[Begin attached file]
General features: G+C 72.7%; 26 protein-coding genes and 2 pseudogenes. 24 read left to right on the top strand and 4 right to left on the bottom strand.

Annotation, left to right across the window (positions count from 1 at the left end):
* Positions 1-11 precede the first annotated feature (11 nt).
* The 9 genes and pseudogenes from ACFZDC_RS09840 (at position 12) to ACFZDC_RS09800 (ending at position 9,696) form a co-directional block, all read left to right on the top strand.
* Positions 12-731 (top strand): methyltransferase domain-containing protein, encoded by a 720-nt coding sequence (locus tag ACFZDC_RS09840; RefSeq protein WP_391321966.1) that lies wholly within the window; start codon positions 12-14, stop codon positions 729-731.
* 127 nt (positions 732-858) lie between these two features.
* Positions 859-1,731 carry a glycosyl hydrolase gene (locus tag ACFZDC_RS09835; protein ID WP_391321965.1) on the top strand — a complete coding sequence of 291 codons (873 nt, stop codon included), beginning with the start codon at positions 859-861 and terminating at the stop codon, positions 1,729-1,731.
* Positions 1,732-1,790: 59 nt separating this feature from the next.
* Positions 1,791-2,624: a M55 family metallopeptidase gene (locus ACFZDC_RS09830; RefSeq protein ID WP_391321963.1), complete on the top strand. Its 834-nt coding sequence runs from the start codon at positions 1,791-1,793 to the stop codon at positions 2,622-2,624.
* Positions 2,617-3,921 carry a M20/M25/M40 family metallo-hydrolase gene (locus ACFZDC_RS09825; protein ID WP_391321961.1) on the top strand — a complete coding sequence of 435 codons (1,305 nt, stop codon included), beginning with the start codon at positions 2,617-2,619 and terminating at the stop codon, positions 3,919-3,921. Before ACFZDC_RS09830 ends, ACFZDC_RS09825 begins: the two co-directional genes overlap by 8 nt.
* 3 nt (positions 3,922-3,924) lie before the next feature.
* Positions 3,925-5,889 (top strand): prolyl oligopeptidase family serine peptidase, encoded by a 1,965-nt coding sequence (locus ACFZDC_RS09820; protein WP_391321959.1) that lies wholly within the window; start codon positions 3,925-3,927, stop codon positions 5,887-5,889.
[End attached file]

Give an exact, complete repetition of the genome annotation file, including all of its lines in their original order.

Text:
General features: G+C 72.7%; 26 protein-coding genes and 2 pseudogenes. 24 read left to right on the top strand and 4 right to left on the bottom strand.

Annotation, left to right across the window (positions count from 1 at the left end):
* Positions 1-11 precede the first annotated feature (11 nt).
* The 9 genes and pseudogenes from ACFZDC_RS09840 (at position 12) to ACFZDC_RS09800 (ending at position 9,696) form a co-directional block, all read left to right on the top strand.
* Positions 12-731 (top strand): methyltransferase domain-containing protein, encoded by a 720-nt coding sequence (locus tag ACFZDC_RS09840; RefSeq protein WP_391321966.1) that lies wholly within the window; start codon positions 12-14, stop codon positions 729-731.
* 127 nt (positions 732-858) lie between these two features.
* Positions 859-1,731 carry a glycosyl hydrolase gene (locus tag ACFZDC_RS09835; protein ID WP_391321965.1) on the top strand — a complete coding sequence of 291 codons (873 nt, stop codon included), beginning with the start codon at positions 859-861 and terminating at the stop codon, positions 1,729-1,731.
* Positions 1,732-1,790: 59 nt separating this feature from the next.
* Positions 1,791-2,624: a M55 family metallopeptidase gene (locus ACFZDC_RS09830; RefSeq protein ID WP_391321963.1), complete on the top strand. Its 834-nt coding sequence runs from the start codon at positions 1,791-1,793 to the stop codon at positions 2,622-2,624.
* Positions 2,617-3,921 carry a M20/M25/M40 family metallo-hydrolase gene (locus ACFZDC_RS09825; protein ID WP_391321961.1) on the top strand — a complete coding sequence of 435 codons (1,305 nt, stop codon included), beginning with the start codon at positions 2,617-2,619 and terminating at the stop codon, positions 3,919-3,921. Before ACFZDC_RS09830 ends, ACFZDC_RS09825 begins: the two co-directional genes overlap by 8 nt.
* 3 nt (positions 3,922-3,924) lie before the next feature.
* Positions 3,925-5,889 (top strand): prolyl oligopeptidase family serine peptidase, encoded by a 1,965-nt coding sequence (locus ACFZDC_RS09820; protein WP_391321959.1) that lies wholly within the window; start codon positions 3,925-3,927, stop codon positions 5,887-5,889.